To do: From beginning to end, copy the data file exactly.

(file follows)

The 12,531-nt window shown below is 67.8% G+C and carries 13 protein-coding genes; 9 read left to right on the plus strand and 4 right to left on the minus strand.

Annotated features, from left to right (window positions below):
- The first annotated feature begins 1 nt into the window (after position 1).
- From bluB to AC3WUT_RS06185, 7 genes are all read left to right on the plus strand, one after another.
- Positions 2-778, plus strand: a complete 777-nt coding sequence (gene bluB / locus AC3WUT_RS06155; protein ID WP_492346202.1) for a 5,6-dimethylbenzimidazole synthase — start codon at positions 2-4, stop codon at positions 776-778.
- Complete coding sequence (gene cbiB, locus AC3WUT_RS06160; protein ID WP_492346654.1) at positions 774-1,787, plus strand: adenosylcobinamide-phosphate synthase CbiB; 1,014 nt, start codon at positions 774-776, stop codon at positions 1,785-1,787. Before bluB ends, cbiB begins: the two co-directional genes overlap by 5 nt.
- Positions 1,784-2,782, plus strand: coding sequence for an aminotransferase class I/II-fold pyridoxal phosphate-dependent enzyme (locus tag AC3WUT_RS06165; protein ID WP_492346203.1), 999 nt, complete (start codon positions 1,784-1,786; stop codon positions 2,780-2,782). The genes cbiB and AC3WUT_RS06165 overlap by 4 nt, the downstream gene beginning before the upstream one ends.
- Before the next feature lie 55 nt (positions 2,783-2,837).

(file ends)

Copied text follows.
The 12,531-nt window shown below is 67.8% G+C and carries 13 protein-coding genes; 9 read left to right on the plus strand and 4 right to left on the minus strand.

Annotated features, from left to right (window positions below):
- The first annotated feature begins 1 nt into the window (after position 1).
- From bluB to AC3WUT_RS06185, 7 genes are all read left to right on the plus strand, one after another.
- Positions 2-778, plus strand: a complete 777-nt coding sequence (gene bluB / locus AC3WUT_RS06155; protein ID WP_492346202.1) for a 5,6-dimethylbenzimidazole synthase — start codon at positions 2-4, stop codon at positions 776-778.
- Complete coding sequence (gene cbiB, locus AC3WUT_RS06160; protein ID WP_492346654.1) at positions 774-1,787, plus strand: adenosylcobinamide-phosphate synthase CbiB; 1,014 nt, start codon at positions 774-776, stop codon at positions 1,785-1,787. Before bluB ends, cbiB begins: the two co-directional genes overlap by 5 nt.
- Positions 1,784-2,782, plus strand: coding sequence for an aminotransferase class I/II-fold pyridoxal phosphate-dependent enzyme (locus tag AC3WUT_RS06165; protein ID WP_492346203.1), 999 nt, complete (start codon positions 1,784-1,786; stop codon positions 2,780-2,782). The genes cbiB and AC3WUT_RS06165 overlap by 4 nt, the downstream gene beginning before the upstream one ends.
- Before the next feature lie 55 nt (positions 2,783-2,837).